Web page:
Why Kraków?

Hosting city emc2020: Kraków, the city of culture

The city dates back to the 7th century. Kraków has traditionally been one of the leading centers of Polish and the European academic, cultural, and artistic life. It was the capital of Poland from 1038 to 1569. The academic traditions of the city are witnessed by the fact that Nicolaus Copernicus – the astronomer that formulated the heliocentric model of the universe – attended the Jagiellonian University (established in 1364).

In 1978, UNESCO approved the first ever sites for its new World Heritage List, including the entire Kraków’s Old Town. Kraków is classified as a global city by Globalization and World Cities Research Network, with the ranking of “high sufficiency”.
The downtown area (the Main Market Square, surrounded by a web of small streets and, eventually, the “Planty” park) is the city’s historical (and actual) center, with an untouched architecture, numerous museums, cultural events, restaurants, hotels, and an international crowd of visitors and tourists.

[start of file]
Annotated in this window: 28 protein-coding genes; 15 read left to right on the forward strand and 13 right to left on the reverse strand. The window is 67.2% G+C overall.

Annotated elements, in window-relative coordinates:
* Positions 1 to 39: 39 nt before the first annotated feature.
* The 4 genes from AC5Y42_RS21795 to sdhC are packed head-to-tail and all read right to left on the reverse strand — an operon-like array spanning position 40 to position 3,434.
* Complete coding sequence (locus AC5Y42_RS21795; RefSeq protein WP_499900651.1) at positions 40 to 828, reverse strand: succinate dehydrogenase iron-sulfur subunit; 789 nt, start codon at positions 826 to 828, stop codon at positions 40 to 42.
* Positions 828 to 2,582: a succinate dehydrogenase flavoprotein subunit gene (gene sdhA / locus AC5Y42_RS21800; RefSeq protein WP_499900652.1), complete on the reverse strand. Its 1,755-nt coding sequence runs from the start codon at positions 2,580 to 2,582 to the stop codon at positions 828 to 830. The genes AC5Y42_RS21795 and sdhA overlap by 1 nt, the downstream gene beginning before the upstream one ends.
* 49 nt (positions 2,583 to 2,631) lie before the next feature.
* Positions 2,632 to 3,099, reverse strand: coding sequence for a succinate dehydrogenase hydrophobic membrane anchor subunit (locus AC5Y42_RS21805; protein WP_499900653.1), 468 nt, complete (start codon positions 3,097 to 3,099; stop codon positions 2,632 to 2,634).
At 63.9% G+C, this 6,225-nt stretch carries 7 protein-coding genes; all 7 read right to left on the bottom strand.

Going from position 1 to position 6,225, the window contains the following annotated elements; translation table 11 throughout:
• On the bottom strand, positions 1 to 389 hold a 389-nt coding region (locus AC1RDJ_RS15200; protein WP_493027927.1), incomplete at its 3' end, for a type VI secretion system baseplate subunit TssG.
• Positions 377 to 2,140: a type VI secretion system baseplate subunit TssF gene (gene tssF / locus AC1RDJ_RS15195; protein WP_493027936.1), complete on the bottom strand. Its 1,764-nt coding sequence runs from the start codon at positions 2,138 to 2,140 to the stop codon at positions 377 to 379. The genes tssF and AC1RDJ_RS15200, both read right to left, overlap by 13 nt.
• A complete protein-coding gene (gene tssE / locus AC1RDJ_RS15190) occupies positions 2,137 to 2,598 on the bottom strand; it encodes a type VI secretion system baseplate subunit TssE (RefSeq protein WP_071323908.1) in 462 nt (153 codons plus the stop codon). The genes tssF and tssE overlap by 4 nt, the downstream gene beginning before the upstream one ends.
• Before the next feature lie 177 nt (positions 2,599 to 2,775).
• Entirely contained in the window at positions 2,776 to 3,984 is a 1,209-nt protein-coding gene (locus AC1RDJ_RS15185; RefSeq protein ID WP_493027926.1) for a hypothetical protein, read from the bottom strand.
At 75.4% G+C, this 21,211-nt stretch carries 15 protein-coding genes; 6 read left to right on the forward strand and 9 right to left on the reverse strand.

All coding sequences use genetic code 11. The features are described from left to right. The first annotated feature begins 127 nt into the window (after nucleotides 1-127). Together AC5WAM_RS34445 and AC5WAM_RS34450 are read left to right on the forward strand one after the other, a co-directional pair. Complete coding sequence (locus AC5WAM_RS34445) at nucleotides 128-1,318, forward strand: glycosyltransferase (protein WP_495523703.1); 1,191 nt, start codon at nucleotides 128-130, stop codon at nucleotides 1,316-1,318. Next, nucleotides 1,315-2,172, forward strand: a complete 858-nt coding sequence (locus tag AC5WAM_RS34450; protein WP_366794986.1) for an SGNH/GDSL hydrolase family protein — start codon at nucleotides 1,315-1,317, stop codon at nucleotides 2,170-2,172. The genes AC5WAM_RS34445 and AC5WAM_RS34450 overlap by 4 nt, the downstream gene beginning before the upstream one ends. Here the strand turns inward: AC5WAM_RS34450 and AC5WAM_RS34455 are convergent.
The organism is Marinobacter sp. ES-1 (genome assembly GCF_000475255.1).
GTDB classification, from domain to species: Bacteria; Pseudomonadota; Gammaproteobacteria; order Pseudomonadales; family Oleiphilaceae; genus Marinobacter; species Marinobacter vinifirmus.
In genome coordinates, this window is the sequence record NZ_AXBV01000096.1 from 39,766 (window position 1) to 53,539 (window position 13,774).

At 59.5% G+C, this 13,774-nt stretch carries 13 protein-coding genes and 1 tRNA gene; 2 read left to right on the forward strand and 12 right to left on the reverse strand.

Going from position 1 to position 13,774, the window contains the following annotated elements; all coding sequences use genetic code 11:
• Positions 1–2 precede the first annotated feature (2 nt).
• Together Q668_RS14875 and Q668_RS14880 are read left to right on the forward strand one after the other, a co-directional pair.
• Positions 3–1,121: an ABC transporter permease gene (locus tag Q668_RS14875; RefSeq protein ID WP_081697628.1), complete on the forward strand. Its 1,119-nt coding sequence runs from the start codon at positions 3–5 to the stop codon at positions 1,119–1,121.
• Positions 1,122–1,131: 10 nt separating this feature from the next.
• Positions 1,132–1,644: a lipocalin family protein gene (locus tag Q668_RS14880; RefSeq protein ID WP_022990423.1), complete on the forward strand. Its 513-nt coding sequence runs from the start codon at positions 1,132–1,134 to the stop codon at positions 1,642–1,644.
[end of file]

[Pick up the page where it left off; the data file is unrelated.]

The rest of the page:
Kraków lies in the southern part of Poland, in a valley at the foot of the Carpathian Mountains, 219 m (719 ft) above sea level; half way between the Jurassic Rock Upland to the north, and the Tatra Mountains (100 km; 62 mi) to the south. The Tatra mountains form a natural border with Slovakia. Kraków is 230 km west from the border with Ukraine and 400 km east from the border with Germany.
In 2012, nearly nine million tourists visited Kraków (over a quarter of them came from abroad). Kraków has an oceanic climate (Cfb) according to the Köppen climate classification system, one of the easternmost localities in Europe to have it. The city features a temperate climatic zone. In the summer, temperatures often exceed 25 °C (77 °F), and sometimes even 30 °C (86 °F).